£ months have now flew past. My motivation and seeing things through has been challenged quite a lot since you died. When I look back, during the first days of you dying, when I was getting ready in the morning, I remember I kept consciously thinking I must make an effort and keep doing the little things i.e. shave, try to dress up, and most of all keep applying E45, (yes I use E45 and wear Lycra at the weekends), somewhere along the line this stopped. I always set myself a target of books to read every year and that stopped the moment you died. I stopped riding the bike, I found lots of reasons not complete things at work, and this all crescendo-ed with me dropping some of my daily routines of meditation and journaling during the holidays. I thought to myself all this stuff going on is too hectic, I just want to stop for a moment, I want to stop the world and get off (just for a bit).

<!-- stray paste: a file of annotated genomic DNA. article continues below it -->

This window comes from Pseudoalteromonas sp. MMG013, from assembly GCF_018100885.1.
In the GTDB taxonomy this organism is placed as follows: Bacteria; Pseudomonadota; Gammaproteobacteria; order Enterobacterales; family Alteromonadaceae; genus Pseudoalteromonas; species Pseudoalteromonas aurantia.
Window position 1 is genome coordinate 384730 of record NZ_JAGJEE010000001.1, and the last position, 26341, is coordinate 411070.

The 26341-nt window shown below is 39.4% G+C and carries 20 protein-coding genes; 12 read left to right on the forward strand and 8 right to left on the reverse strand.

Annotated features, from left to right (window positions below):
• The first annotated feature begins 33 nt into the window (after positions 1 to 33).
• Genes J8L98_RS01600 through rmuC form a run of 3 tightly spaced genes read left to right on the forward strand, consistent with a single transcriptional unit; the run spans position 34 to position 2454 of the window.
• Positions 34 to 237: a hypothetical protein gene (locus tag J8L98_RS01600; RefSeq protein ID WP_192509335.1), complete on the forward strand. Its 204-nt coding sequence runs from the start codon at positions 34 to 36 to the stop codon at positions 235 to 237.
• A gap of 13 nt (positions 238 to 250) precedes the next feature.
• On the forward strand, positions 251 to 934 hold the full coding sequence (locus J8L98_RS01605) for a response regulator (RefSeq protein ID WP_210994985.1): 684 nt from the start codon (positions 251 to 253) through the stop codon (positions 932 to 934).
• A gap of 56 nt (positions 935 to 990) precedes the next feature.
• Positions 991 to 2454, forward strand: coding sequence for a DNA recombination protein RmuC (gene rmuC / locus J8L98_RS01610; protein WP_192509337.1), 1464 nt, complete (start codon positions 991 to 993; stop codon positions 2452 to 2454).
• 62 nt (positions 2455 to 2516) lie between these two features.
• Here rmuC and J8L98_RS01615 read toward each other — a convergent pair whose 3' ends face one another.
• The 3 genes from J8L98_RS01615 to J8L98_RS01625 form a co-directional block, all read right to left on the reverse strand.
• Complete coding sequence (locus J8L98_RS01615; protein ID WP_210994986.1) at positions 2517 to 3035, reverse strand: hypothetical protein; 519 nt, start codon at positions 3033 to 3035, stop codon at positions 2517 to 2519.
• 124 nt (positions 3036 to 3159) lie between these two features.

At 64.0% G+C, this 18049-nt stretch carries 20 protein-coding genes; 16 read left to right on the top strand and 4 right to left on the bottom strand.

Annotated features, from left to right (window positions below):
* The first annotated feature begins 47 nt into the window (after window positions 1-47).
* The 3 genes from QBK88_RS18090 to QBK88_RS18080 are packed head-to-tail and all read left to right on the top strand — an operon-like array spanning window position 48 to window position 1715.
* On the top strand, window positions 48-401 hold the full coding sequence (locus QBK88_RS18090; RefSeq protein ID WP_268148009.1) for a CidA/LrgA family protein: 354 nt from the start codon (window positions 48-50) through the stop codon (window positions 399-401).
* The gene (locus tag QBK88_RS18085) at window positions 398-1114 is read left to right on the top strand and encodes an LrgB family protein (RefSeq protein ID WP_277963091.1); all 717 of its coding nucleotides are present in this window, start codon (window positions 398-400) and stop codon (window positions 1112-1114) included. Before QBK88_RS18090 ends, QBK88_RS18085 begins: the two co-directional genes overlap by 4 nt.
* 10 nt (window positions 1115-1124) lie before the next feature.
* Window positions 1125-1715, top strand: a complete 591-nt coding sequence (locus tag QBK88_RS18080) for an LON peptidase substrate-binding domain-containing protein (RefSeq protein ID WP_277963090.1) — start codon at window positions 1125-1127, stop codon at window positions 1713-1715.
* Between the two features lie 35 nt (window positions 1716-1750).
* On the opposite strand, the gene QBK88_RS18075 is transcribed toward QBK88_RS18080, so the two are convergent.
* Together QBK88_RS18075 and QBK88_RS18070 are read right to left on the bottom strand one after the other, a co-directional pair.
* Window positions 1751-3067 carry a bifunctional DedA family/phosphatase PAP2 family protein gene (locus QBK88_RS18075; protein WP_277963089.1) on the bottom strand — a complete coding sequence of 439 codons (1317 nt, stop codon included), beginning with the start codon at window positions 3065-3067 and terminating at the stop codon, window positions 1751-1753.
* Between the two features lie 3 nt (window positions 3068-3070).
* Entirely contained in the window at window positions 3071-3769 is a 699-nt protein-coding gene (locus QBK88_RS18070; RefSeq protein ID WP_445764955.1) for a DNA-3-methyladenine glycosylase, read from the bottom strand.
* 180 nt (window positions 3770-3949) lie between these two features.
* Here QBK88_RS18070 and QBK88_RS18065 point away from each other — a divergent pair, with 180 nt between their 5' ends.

The thing I didn’t anticipate with dealing with grief isn’t the obvious trauma and breakdowns you see people getting Oscar’s for, it’s the sneaky hidden bit that isn’t so obvious. Like that one cloud that appears from nowhere on a sunny day and blocks the sun, lowering the temperature just enough to make you turn your head and change your mood, “where did that come from?” These changes in mood aren’t the dramatic ones experienced in the early days triggered by an obvious memory, sound or smell. They sneak up on you, hang around and you don’t really realise you are under the spell of one until you are deep in it.

The first day back at work after Christmas it got really bad (nearly 3 months after). I remember thinking this is hell, this is pointless, I don’t think I can do this. Going back though gave me time to start my daily routine again on the train which consists of a 20-minute guided meditation and writing a daily journal in the morning, then on the way back in the evening capturing what I’m grateful for as well as reading a book. I also set some goals around what I wanted to achieve on the bike this year and signed up for some tough events including one that coming Sunday.